“It’s the end of the world as we know it, and I feel fine.”
—Michael Stipe, REM
Adam McKay’s satire Don’t Look Up relies on the premise that our culture is rife with false prophets. We want truth, yes. But experts compete for our allegiance, and in our relativistic paradigm, believing a big claim—like, say, the world is going to end—is not a question of trusting “the science,” but choosing a side. And since the end of the world is a bummer of a subject, most of us would rather think about something else and cast our lot with someone else instead.
Don’t Look Up is an on-the-nose Netflix comedy about a planet-killing comet discovered by Professor Randall Mindy, played by Leonardo DiCaprio, and his graduate student Kate Dibiasky, played by Jennifer Lawrence. Together, the two struggle to articulate the certain, imminent danger headed towards the Earth. The president of the United States, played by Meryl Streep, is more interested in poll numbers and mid-terms than astronomical calculations. The media, represented by Brie Evantee (Cate Blanchett) and Jack Bremmer (Tyler Perry) have no ability to tell a sober story of a cold, hard catastrophe. In an age where no message is more important than the messenger, Mindy quickly transforms into “America’s sexiest scientist” and Dibiasky becomes a meme of hysterical alarmism.
Amid various (and darkly humorous) scenarios, Don’t Look Up implicitly interrogates us about our opinions on all sorts of serious, real-world issues, from climate change to the pandemic. Some viewers may immediately identify with the idea that if we just trust the experts, everything will always be ok. The same group may also be likely to see in Streep’s character (along with Jonah Hill as her son and Chief of Staff), American idiots endangering the survival of our species by refusing to get with the correct program. Many people of various political persuasions may find something poignant about the competing groups in the film, one of which sloganizes “looking up” and seeing what is plainly true. The other group campaigns on looking down out of fear of once again being duped by the ruling elites. We all laugh and cringe at the character of Peter Isherwell, a billionaire tech mogul played by Mark Rylance. Isherwell is a ruthless opportunist in a gentle guise, and his disregard for a humane vision of life is summed up by the quip, “He’s the one who bought the Gutenberg Bible, and then lost it.”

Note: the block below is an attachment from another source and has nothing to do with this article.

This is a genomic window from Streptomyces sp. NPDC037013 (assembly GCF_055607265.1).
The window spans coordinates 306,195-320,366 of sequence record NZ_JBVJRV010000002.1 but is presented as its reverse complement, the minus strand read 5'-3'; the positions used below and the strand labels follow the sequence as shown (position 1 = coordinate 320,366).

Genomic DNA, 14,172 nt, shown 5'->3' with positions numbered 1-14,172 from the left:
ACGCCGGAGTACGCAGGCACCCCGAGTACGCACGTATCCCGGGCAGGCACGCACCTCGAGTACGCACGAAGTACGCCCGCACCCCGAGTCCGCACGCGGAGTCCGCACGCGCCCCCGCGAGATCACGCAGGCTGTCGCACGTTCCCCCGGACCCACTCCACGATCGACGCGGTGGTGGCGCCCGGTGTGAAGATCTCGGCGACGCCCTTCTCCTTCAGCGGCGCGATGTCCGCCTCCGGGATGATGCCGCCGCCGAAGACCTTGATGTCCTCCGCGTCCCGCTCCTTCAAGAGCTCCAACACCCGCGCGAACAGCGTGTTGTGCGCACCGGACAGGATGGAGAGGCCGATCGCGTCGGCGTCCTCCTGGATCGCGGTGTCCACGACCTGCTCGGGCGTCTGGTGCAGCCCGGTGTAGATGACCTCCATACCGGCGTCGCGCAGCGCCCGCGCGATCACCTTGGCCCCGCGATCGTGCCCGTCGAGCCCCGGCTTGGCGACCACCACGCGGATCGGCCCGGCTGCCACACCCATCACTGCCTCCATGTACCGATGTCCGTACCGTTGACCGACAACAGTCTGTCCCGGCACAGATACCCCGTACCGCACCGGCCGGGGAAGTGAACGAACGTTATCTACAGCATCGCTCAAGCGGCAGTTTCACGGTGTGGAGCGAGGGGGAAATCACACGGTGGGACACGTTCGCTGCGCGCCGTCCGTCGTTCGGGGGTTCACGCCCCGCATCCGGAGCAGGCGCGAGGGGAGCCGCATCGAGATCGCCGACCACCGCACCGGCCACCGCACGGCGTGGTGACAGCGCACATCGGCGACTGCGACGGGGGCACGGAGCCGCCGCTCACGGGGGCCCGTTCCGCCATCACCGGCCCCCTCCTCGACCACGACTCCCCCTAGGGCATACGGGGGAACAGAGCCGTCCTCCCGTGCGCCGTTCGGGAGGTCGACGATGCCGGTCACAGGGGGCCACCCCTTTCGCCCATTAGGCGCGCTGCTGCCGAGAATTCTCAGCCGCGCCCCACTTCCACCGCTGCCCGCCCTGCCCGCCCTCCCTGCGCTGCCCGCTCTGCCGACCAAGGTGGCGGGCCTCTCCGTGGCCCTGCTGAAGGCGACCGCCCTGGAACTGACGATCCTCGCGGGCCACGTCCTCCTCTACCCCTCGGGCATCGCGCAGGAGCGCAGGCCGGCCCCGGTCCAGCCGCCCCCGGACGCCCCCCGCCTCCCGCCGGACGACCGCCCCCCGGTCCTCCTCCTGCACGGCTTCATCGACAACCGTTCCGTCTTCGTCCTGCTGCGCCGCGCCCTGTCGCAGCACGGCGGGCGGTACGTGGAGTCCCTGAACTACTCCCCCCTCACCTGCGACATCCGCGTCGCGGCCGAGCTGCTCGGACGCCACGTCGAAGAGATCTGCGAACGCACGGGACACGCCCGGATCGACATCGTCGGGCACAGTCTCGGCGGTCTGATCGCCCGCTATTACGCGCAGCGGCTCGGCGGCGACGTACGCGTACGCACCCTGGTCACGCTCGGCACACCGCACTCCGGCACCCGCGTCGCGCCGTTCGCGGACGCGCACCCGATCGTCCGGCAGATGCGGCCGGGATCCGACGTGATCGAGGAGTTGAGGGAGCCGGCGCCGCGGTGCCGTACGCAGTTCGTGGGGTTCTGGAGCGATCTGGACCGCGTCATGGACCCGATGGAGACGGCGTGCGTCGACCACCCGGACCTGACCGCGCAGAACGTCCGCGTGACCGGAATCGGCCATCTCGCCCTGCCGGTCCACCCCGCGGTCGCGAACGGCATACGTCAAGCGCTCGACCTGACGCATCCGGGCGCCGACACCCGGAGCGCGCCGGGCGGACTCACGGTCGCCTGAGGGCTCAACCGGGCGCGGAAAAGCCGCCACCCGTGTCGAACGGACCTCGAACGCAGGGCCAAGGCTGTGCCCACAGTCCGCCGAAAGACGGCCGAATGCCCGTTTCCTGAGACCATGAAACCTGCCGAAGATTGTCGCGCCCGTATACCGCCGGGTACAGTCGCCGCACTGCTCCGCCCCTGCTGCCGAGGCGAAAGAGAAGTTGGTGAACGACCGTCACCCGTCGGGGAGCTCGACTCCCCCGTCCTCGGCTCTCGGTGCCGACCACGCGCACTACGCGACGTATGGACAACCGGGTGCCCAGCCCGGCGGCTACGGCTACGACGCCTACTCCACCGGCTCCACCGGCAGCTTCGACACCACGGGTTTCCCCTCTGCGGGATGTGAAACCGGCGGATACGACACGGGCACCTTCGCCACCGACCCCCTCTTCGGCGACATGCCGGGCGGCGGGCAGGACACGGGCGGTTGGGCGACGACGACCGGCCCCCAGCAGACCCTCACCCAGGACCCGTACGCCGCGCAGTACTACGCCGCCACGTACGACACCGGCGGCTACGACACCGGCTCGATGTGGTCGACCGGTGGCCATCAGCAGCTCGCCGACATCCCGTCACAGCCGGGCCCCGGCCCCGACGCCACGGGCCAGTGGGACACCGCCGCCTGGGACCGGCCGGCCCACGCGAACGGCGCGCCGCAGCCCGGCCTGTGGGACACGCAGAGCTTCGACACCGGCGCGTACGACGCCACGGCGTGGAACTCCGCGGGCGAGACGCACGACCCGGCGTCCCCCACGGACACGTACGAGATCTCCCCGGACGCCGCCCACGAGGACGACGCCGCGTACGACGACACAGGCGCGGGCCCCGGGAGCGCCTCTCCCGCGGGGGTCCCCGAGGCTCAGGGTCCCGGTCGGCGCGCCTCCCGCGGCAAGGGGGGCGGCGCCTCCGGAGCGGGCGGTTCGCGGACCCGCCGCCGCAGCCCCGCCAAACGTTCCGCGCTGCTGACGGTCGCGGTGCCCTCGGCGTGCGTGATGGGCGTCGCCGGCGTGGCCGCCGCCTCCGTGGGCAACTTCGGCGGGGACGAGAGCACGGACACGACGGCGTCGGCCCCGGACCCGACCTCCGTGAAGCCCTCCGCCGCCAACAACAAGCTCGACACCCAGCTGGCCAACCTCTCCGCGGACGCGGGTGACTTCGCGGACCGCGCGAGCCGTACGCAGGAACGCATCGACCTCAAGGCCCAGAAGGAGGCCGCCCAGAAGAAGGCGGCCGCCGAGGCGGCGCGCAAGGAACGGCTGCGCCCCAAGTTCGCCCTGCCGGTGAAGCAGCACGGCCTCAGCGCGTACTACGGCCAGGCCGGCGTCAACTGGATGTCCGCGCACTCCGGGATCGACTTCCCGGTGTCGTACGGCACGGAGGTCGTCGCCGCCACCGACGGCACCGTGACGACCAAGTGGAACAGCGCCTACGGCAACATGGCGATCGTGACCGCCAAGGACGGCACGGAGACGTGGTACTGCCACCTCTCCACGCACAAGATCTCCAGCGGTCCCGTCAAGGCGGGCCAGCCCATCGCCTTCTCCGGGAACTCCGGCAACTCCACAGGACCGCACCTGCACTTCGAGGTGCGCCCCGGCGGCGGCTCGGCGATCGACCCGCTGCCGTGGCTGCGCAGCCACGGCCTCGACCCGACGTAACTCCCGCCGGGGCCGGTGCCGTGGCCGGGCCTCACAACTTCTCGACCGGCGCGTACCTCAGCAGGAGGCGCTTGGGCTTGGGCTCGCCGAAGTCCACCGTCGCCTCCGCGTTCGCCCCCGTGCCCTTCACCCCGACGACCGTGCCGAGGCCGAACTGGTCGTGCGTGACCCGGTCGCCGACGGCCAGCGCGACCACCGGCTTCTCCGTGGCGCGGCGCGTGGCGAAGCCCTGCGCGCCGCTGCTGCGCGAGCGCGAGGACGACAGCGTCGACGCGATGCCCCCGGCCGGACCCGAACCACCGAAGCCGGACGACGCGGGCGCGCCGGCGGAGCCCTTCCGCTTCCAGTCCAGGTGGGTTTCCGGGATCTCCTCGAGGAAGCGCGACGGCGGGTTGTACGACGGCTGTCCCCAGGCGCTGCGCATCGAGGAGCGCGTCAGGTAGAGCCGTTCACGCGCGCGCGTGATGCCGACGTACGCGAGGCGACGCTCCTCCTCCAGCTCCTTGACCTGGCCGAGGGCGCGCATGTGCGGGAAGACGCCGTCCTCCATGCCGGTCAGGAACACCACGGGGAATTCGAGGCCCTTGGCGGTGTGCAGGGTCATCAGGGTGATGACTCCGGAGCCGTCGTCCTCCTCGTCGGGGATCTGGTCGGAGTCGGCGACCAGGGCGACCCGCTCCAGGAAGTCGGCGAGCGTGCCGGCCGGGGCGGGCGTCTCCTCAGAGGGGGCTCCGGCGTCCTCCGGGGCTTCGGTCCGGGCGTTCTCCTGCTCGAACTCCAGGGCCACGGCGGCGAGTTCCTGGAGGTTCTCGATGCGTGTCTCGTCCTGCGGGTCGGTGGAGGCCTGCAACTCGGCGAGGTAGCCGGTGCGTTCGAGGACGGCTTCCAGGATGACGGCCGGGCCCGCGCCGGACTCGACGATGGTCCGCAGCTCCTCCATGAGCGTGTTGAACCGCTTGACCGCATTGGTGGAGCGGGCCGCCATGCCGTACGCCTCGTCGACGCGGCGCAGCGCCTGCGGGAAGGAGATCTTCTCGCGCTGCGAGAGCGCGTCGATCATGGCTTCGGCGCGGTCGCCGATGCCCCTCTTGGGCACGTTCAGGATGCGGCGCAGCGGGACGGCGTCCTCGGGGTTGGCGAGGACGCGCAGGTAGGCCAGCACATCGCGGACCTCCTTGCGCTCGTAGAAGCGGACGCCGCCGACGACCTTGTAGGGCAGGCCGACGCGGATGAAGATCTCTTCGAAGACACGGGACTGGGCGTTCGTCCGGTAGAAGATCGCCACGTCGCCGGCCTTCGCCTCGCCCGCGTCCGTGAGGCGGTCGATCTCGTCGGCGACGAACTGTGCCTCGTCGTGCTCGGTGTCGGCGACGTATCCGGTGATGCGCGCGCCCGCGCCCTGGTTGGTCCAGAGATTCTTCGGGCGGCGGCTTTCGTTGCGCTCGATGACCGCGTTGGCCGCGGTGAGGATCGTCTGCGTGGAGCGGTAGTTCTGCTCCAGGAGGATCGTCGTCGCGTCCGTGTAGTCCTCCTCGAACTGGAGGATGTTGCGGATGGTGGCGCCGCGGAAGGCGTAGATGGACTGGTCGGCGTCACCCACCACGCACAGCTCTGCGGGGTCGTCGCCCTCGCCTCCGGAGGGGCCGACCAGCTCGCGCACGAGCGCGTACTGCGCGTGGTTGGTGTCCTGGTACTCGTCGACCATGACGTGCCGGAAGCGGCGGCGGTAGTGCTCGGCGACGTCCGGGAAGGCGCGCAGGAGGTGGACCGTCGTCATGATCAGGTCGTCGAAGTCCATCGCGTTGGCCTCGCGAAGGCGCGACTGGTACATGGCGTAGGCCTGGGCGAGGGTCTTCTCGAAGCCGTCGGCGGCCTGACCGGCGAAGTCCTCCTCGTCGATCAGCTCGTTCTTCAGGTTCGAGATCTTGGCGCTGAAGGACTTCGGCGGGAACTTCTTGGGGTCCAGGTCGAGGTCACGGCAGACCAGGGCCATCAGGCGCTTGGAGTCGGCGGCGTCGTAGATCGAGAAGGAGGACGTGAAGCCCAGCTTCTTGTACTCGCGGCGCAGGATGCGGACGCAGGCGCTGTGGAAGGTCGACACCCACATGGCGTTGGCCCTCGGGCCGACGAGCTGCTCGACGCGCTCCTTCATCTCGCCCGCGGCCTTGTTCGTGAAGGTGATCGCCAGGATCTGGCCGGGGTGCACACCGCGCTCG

With a host of contemporary critiques accounted for, Don’t Look Up cannot ultimately avoid Christian eschatology. Even among the most hardened so-called secular people, discussing the end of the world can never be confined to this-world policies, philosophies, motivations, or decisions. Regardless of what you may have heard or read, Don’t Look Up is not, finally, another invitation to vote differently before it is too late.
Here, Christians—and perhaps Christians alone—have something hopeful to say in the space McKay’s film creates. And the character who steps up to say it is a young burn-out from flyover land named Yule, played by Timothée Chalamet. As grad-student Dibiasky languishes in exile in her Illinois hometown, she continues to lament the public’s willful ignorance of their impending demise. Yule casually says, “I’m starting to think all this end of the world stuff’s just bull——.” Dibiasky rebukes him, leading him to follow up casually, “Yeah, I don’t know. I feel like, if God wanted to destroy the earth, he would destroy the earth.” Yule then admits to being an Evangelical (albeit one who rejected his parents’ version of Christianity before finding his own).
The final act of Don’t Look Up allows Yule’s facile presentation of Christian eschatology to take better shape. As the worst-case scenario appears to be happening, Professor Mindy, along with Dibiasky and Yule, stocks up on some of the few remaining delicacies in a local grocery store and returns home for a last supper. It is a snapshot of life in the Kingdom of Heaven, populated here by a group of mostly non-Christians. Mindy admits that his house is not a place of prayer, but he wonders aloud whether it would be appropriate to say “Amen.” Yule steps up and sanctifies the moment of crisis, praying, “Dearest Father and Almighty Creator, we ask for your grace tonight . . .” Everyone in the room knows, somehow, that the best thing to do at the end of all things is simply to acknowledge their source of life in God, to enjoy each other’s gifts, and most of all, give thanks. Afterward, Mindy delivers the startling realization, “We really did have everything, didn’t we?”
At the end of life, there is only gratitude because, in life, there should only be gratitude too. And this gratitude finds its true meaning on this side of Christ’s return in the Eucharist. In the grace of the sacraments of the Church, we give back to God all that is his, and as we do so, we joyfully await the consummation of the new beginning for creation that Christ announced in the empty tomb. The world as we know it is going to end. Thank God.
Don’t Look Up may make too much fun of all-too plausible and scary scenarios for some viewers. It is certainly heavy-handed at times, and almost every character is a borderline caricature. But the film also provides an excellent invitation to ponder the important questions about preparing for eternity. While we do not wish for anything that accelerates the world’s demise, we look forward to an eventual end, which means “the definitive triumph of good over evil” (CCC 681). Accordingly, at the very end of Don’t Look Up, McKay depicts one last hilarious attempt at a godless escape from the world’s present brokenness. We remember, as always, we can’t save ourselves.
Watch Don’t Look Up . . . and look up! Then point beyond the comets and stars and planets to their source and destiny. If the end comes, we’ll be ready.